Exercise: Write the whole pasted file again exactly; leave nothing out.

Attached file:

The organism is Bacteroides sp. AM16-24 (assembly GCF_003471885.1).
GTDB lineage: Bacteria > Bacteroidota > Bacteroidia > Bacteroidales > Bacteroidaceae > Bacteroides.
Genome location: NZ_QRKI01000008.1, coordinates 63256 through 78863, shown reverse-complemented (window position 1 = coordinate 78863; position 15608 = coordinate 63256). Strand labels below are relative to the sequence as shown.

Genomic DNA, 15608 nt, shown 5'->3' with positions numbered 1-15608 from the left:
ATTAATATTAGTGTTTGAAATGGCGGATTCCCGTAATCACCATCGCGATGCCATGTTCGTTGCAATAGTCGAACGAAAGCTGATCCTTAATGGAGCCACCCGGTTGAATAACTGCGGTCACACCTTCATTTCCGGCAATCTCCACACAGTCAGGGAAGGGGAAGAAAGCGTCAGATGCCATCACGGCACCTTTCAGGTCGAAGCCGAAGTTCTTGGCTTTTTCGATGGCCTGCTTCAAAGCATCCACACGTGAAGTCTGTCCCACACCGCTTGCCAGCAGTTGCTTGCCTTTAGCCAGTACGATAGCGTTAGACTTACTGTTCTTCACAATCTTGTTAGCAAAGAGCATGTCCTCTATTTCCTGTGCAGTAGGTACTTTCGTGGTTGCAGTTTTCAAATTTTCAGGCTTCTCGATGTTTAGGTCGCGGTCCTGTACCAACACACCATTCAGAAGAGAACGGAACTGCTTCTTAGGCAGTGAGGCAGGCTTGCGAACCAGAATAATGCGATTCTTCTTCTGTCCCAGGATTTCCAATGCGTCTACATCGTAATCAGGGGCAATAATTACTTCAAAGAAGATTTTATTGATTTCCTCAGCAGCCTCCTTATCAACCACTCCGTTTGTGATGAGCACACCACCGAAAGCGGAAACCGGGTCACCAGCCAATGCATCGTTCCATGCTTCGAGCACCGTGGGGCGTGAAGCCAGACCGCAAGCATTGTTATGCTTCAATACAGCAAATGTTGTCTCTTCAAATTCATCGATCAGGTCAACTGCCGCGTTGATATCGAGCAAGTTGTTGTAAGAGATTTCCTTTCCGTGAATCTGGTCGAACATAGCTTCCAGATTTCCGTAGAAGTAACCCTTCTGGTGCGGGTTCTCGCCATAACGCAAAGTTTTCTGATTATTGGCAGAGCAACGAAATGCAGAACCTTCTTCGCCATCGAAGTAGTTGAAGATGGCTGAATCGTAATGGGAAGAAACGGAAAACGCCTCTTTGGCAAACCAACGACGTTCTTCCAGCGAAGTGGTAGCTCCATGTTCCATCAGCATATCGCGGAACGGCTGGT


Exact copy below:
The organism is Bacteroides sp. AM16-24 (assembly GCF_003471885.1).
GTDB lineage: Bacteria > Bacteroidota > Bacteroidia > Bacteroidales > Bacteroidaceae > Bacteroides.
Genome location: NZ_QRKI01000008.1, coordinates 63256 through 78863, shown reverse-complemented (window position 1 = coordinate 78863; position 15608 = coordinate 63256). Strand labels below are relative to the sequence as shown.

Genomic DNA, 15608 nt, shown 5'->3' with positions numbered 1-15608 from the left:
ATTAATATTAGTGTTTGAAATGGCGGATTCCCGTAATCACCATCGCGATGCCATGTTCGTTGCAATAGTCGAACGAAAGCTGATCCTTAATGGAGCCACCCGGTTGAATAACTGCGGTCACACCTTCATTTCCGGCAATCTCCACACAGTCAGGGAAGGGGAAGAAAGCGTCAGATGCCATCACGGCACCTTTCAGGTCGAAGCCGAAGTTCTTGGCTTTTTCGATGGCCTGCTTCAAAGCATCCACACGTGAAGTCTGTCCCACACCGCTTGCCAGCAGTTGCTTGCCTTTAGCCAGTACGATAGCGTTAGACTTACTGTTCTTCACAATCTTGTTAGCAAAGAGCATGTCCTCTATTTCCTGTGCAGTAGGTACTTTCGTGGTTGCAGTTTTCAAATTTTCAGGCTTCTCGATGTTTAGGTCGCGGTCCTGTACCAACACACCATTCAGAAGAGAACGGAACTGCTTCTTAGGCAGTGAGGCAGGCTTGCGAACCAGAATAATGCGATTCTTCTTCTGTCCCAGGATTTCCAATGCGTCTACATCGTAATCAGGGGCAATAATTACTTCAAAGAAGATTTTATTGATTTCCTCAGCAGCCTCCTTATCAACCACTCCGTTTGTGATGAGCACACCACCGAAAGCGGAAACCGGGTCACCAGCCAATGCATCGTTCCATGCTTCGAGCACCGTGGGGCGTGAAGCCAGACCGCAAGCATTGTTATGCTTCAATACAGCAAATGTTGTCTCTTCAAATTCATCGATCAGGTCAACTGCCGCGTTGATATCGAGCAAGTTGTTGTAAGAGATTTCCTTTCCGTGAATCTGGTCGAACATAGCTTCCAGATTTCCGTAGAAGTAACCCTTCTGGTGCGGGTTCTCGCCATAACGCAAAGTTTTCTGATTATTGGCAGAGCAACGAAATGCAGAACCTTCTTCGCCATCGAAGTAGTTGAAGATGGCTGAATCGTAATGGGAAGAAACGGAAAACGCCTCTTTGGCAAACCAACGACGTTCTTCCAGCGAAGTGGTAGCTCCATGTTCCATCAGCATATCGCGGAACGGCTGGT